Administration Urged to Demand Human Rights Improvements During Sisi Visit
Washington, D.C.—Ahead of next week’s White House visit by Egyptian President Abdel Fattah al-Sisi, Human Rights First today called on the Trump Administration to raise Egypt’s dismal human rights record and use military aid to push for meaningful reform. The visit, framed as a discussion on Egypt’s role as a stable leader in the region, comes as Sisi is set to amend his country’s constitution to extend his presidency until 2034.
“President Sisi is the latest dictator with blood on his hands to receive the White House red carpet treatment. He’s coming to get international political cover for his power grab,” said Human Rights First’s Brian Dooley. “The administration is wrong about Egypt being a stable bet, and wrong that Sisi is a strong partner in the fight against international terrorism. If President Trump can’t see what a bad idea it is to enable dictators—for Egypt, for the Middle East, and for U.S. national security—Congress must step in, and use the military aid to push for meaningful reform.”
Since taking power in a 2013 coup, Sisi has cracked down on dissent, imprisoning thousands and stoking anger across the political spectrum. Human Rights First recently issued a new report detailing how ISIS is recruiting tortured detainees across Egypt’s vast penal system. Based on interviews with former political prisoners, it describes how ISIS is exploiting the widespread abuse in Egypt's jails and prisons. No one knows how many political prisoners there are in Egypt, though estimates are generally at least 60,000, and many, if not most, face the pain and humiliation of torture.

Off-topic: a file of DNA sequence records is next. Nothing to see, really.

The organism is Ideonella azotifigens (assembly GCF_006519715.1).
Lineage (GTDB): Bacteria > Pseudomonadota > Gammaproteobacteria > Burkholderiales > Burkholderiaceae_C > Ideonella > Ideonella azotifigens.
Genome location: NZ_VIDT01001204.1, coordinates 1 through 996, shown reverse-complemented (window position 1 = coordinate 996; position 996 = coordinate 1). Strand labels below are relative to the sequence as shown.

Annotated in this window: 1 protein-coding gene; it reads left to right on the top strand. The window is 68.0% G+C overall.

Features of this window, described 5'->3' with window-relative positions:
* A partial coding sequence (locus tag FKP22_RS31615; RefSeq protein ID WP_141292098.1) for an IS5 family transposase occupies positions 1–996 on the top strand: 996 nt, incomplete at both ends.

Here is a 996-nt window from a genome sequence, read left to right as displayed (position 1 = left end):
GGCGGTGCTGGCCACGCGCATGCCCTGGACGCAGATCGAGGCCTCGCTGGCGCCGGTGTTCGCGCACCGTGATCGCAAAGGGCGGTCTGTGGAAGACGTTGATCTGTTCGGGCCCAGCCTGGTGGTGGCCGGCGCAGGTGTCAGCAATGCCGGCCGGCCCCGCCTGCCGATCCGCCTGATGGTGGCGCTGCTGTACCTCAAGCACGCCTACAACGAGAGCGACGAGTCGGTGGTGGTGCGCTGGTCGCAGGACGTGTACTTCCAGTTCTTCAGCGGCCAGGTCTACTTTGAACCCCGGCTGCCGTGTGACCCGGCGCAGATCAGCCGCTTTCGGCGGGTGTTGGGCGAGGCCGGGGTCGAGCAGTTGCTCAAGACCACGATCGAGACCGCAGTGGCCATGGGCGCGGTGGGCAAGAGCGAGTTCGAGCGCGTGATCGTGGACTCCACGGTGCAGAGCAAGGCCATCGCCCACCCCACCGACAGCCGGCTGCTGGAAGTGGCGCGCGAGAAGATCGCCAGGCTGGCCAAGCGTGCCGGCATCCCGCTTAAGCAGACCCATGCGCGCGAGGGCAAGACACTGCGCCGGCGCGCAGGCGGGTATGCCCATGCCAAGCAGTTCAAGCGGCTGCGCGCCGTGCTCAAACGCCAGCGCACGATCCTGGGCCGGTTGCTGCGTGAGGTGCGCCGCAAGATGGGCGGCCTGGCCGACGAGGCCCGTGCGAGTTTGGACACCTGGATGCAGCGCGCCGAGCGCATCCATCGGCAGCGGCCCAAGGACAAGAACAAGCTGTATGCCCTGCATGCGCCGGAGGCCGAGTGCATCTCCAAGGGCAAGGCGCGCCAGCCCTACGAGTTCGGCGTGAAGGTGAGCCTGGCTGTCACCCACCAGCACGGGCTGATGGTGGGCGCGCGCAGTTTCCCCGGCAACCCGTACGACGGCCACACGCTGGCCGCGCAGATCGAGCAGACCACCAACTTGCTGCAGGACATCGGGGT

“When Sisi meets Trump, he’ll claim his country is stable. But his jails are crammed with tortured political prisoners being recruited by ISIS,” added Dooley. “As long as Sisi operates with impunity, extremism will grow, threatening upheaval, not just in Egypt, but across the Middle East.”
Last July, Secretary of State Pompeo lifted holds on $195 million in Fiscal Year 2018 Foreign Military Financing (FMF) to Egypt that had been previously suspended by his predecessor, Rex Tillerson, on human rights grounds. The decision to release the money to Egypt's repressive government, despite no progress on human rights, will encourage that government to jail and torture political opposition and human rights activists.
For more information or to speak with Dooley, contact Christopher Plummer at PlummerC@humanrightsfirst.org or 202-370-3310.